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Yes, and? The Treaty was still signed. There was some grand-standing and point-making, but the UK is still a signatory.

How hard would it have been for a vehemently sceptical and hostile UK government to organise a referendum in the UK? What do you think the result would have been?

New Labour, like Thatcher's Tories, has always taken an aggressive and not very helpful negotiating position. But that's very different to planning full secession - and there has never been any interest in that.

In fact the resistance has always been against left-leaning legislation, not against the EU as a whole. The business benefits of the EU are obvious, and I'm not convinced that the Tories are going to go against that, even if voters want them to.

by ThatBritGuy (thatbritguy (at) googlemail.com) on Mon Jun 8th, 2009 at 10:02:31 AM EST
[ Parent ]
ThatBritGuy:
New Labour, like Thatcher's Tories, has always taken an aggressive and not very helpful negotiating position. But that's very different to planning full secession - and there has never been any interest in that.
But they also have done nothing to check eurosceptic sentiment, and they have a much easier time at it than "Brussels". It is their failure - especially Labour's - if the UKIP has come 2nd this time.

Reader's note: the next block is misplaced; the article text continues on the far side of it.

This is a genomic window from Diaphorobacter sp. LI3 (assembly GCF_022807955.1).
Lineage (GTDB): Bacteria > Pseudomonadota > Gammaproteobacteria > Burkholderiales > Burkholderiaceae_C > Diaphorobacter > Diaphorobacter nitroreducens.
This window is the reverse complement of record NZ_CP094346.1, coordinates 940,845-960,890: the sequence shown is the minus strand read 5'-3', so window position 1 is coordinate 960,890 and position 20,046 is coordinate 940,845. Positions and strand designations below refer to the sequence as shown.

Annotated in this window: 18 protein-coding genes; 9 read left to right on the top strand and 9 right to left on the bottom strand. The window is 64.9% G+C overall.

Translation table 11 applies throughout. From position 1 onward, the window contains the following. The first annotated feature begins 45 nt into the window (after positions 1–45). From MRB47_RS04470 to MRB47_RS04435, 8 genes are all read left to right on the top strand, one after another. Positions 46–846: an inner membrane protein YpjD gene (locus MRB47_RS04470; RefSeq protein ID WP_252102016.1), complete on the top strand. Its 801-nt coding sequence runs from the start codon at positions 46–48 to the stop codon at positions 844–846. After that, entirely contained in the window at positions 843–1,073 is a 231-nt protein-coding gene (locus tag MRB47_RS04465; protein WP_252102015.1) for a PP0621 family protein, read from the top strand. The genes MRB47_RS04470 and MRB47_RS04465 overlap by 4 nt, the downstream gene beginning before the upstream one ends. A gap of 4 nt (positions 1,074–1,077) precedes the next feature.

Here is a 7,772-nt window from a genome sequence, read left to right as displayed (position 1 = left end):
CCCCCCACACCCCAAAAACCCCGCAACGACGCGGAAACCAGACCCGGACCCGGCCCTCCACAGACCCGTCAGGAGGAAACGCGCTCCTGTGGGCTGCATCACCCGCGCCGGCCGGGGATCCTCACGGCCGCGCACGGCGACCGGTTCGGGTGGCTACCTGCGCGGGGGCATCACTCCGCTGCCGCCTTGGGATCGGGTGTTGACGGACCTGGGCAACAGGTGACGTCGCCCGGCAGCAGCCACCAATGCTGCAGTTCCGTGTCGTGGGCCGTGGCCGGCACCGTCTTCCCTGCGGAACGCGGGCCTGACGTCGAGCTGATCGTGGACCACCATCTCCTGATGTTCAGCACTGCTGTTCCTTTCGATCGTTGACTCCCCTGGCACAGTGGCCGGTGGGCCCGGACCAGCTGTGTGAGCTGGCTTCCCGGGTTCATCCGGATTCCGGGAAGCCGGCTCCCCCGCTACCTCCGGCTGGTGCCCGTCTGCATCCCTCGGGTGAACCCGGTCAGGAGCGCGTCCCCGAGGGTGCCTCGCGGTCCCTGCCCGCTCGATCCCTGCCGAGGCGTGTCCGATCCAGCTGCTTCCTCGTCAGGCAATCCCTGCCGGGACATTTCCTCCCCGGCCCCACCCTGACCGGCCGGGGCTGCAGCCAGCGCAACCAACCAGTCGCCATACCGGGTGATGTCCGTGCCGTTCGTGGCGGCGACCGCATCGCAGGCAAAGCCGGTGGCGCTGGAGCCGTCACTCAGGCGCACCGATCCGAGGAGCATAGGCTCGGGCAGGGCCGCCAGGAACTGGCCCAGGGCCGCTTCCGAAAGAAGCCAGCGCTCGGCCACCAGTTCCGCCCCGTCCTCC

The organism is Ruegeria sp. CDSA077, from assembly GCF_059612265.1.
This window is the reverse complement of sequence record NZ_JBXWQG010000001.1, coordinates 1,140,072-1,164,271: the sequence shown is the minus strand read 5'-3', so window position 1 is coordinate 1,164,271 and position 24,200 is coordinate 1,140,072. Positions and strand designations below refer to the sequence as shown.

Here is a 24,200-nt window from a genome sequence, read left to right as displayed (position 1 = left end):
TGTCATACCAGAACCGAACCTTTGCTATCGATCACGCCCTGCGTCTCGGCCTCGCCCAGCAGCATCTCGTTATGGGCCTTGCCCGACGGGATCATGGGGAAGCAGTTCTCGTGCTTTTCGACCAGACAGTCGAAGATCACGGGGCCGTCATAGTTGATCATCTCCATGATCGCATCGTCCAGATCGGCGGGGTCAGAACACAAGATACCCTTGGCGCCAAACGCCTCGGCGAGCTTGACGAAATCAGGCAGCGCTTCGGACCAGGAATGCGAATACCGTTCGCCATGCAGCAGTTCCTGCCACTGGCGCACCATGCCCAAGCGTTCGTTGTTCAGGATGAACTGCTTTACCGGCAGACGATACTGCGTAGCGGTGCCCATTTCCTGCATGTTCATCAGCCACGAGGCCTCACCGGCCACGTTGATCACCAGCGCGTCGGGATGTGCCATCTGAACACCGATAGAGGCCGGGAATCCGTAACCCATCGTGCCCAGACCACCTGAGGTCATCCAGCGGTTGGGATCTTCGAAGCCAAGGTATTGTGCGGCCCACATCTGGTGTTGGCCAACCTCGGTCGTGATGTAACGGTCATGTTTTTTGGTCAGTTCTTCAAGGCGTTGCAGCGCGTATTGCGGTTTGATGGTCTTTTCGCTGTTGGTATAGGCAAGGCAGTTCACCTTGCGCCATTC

The brainless should not be in banking. — Willem Buitler
by Migeru (migeru at eurotrib dot com) on Mon Jun 8th, 2009 at 10:07:22 AM EST
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Cameron says he will scrap Lisbon Treaty if he is elected - The Irish Times - Wed, Jan 14, 2009
THE BRITISH Conservative Party leader David Cameron has threatened, should Gordon Brown call an early general election, that if he wins he would scrap the Lisbon Treaty

...

In an interview with the Financial Times yesterday Mr Cameron said there was now a 50/50 chance of an early election. If the Conservatives won an election, Mr Cameron said the party "could have a referendum [on Lisbon] in October" and lead the campaign for a no vote.

...

Most political analysts predict a No campaign led by the Conservatives in a referendum on Lisbon would doom the treaty to defeat and prompt a major crisis within the Union.

And if this is not hostile action from the Tories, I don't know what is.

And, note, UKIP voters (17%!) are those who think the Tories are not Eurosceptic enough.

The brainless should not be in banking. — Willem Buitler

by Migeru (migeru at eurotrib dot com) on Mon Jun 8th, 2009 at 10:12:03 AM EST
[ Parent ]
No, because Europe has always been peripheral to Labour. But Europe has never been peripheral to Europe, obviously.